Buckeye1sid
09-29-2005, 09:12 AM
Moma, how could you not follow the advice of a European. They is smart an such. Looky at how goodest they done did with their own places.

randy
09-29-2005, 09:31 AM
You guys do realize that at some point in time the US is going to lose it's mask of defender of liberty, truth, justice and democracy around the world, right? The bottom line is going to kick in.

Have any of you considered what would happen if the Saudis and the Japanese stopped buying US Treasury notes and automatically renewing them? What would happen if they DEMANDED to be paid, according to the terms of those financial insturments? We in the US DO NOT produce enough good and services per annum to generate enough income to cover OUR EXPENSES. Just WHOM do you think has been paying it for us. ???????????

What if there was another oil embargo right now? With our 25% oil refining capacity impaired from the hurricanes anyway??? :) Starting to get the picture now?

Our only choice would be to use our military to TAKE what we needed and base that action on NATIONAL SECURITY. Do you think the rest of the world gives a fuck about our NATIONAL SECURITY? What do you think the Russian Federation, Peoples Republic of China and those nations that were left holding our useless Treasury notes would do? Think about this one carefully now..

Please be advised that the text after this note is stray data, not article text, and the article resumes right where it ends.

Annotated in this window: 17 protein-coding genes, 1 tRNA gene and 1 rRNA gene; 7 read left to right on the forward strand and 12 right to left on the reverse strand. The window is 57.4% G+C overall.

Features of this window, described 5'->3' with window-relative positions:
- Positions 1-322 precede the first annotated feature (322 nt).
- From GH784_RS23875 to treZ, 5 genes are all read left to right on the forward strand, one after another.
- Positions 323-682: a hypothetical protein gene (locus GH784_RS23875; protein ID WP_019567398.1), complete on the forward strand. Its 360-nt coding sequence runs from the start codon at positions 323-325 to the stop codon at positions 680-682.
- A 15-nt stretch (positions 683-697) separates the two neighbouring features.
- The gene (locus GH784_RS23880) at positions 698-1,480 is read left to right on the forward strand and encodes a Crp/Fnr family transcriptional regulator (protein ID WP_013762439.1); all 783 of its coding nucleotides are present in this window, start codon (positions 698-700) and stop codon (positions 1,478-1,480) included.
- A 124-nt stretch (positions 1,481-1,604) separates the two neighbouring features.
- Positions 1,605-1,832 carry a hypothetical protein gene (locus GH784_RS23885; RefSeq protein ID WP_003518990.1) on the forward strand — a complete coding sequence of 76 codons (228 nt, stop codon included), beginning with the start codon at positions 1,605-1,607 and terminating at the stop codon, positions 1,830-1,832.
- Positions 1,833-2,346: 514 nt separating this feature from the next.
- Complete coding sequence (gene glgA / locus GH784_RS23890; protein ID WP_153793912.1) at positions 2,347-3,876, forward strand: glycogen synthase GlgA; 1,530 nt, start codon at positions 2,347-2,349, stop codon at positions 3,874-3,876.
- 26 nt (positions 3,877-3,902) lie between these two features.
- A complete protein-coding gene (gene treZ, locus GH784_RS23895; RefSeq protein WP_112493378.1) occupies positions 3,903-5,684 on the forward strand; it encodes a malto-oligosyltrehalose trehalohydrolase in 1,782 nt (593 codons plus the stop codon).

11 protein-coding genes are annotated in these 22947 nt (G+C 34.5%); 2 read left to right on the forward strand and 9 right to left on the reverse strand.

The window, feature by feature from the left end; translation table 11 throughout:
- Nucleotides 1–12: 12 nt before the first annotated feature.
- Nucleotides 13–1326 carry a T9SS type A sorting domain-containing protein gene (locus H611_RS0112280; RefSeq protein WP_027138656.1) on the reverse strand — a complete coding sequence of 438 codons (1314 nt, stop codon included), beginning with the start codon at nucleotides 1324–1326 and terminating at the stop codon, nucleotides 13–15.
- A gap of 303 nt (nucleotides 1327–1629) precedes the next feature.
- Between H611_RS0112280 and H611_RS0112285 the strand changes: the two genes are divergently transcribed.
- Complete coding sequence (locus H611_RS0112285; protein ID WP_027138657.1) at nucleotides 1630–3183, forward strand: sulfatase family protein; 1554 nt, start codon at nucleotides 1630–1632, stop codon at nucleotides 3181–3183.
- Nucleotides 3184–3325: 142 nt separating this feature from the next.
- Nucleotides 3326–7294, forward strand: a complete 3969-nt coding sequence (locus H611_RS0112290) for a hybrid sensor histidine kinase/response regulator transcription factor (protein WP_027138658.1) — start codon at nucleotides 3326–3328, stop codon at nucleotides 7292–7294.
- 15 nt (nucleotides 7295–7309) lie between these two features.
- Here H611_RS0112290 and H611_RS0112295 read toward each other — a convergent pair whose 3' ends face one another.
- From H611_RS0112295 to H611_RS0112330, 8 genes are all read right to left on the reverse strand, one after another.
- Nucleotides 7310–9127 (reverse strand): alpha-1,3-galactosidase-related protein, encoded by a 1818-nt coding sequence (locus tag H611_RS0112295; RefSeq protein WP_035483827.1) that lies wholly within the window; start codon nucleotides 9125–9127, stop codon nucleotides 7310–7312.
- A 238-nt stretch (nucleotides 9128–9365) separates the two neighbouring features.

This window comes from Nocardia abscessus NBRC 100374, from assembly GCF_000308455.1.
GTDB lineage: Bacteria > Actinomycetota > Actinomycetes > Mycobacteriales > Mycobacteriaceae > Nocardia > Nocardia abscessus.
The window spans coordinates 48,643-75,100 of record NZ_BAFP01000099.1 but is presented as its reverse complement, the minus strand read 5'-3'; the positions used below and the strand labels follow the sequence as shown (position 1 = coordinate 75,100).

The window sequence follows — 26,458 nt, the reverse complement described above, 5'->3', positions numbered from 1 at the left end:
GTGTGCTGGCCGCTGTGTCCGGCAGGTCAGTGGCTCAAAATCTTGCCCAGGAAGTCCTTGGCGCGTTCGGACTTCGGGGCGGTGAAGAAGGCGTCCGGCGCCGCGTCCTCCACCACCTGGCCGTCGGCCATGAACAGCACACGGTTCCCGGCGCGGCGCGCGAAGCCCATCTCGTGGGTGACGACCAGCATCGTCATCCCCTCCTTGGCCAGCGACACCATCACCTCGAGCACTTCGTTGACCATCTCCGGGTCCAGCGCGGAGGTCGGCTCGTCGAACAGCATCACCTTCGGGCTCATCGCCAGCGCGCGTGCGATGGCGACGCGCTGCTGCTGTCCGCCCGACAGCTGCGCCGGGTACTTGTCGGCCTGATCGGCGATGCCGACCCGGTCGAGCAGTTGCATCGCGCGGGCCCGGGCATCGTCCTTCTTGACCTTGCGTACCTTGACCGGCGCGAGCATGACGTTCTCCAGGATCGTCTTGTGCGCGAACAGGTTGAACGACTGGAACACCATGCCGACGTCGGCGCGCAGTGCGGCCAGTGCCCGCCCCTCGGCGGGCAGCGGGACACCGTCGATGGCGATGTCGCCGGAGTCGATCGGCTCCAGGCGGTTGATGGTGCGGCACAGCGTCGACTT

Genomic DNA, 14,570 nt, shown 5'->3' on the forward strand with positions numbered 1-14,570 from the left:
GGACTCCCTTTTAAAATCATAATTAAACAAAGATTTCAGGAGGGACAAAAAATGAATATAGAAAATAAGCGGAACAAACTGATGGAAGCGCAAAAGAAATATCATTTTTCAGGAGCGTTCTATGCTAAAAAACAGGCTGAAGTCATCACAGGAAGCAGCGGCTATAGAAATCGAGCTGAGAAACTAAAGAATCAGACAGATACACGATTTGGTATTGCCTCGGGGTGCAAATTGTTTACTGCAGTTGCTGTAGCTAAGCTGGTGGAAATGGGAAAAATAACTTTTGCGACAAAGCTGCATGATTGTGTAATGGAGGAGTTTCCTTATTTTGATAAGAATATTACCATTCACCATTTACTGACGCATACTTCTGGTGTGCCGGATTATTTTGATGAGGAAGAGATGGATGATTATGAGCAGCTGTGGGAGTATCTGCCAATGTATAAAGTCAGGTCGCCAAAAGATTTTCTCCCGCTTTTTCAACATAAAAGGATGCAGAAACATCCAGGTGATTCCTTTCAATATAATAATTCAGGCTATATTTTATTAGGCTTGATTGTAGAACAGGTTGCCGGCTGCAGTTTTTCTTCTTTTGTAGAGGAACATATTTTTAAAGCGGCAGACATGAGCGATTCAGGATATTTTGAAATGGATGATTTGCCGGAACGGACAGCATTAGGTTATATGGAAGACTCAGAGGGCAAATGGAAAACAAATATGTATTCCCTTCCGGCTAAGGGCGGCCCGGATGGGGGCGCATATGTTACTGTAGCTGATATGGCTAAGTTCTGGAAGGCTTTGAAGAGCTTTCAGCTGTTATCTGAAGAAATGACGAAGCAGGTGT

It is only a matter of time until the US WILL NOT BE "THE" WORLD LEADER, in fact, we won't even be a WORLD POWER. That will be good for our over blown egos anyway.

momahedger
09-29-2005, 09:37 AM
You guys do realize that at some point in time the US is going to lose it's mask of defender of liberty, truth, justice and democracy around the world, right? The bottom line is going to kick in.

Have any of you considered what would happen if the Saudis and the Japanese stopped buying US Treasury notes and automatically renewing them? What would happen if they DEMANDED to be paid, according to the terms of those financial insturments? We in the US DO NOT produce enough good and services per annum to generate enough income to cover OUR EXPENSES. Just WHOM do you think has been paying it for us. ???????????

What if there was another oil embargo right now? With our 25% oil refining capacity impaired from the hurricanes anyway??? :) Starting to get the picture now?

Our only choice would be to use our military to TAKE what we needed and base that action on NATIONAL SECURITY. Do you think the rest of the world gives a fuck about our NATIONAL SECURITY? What do you think the Russian Federation, Peoples Republic of China and those nations that were left holding our useless Treasury notes would do? Think about this one carefully now..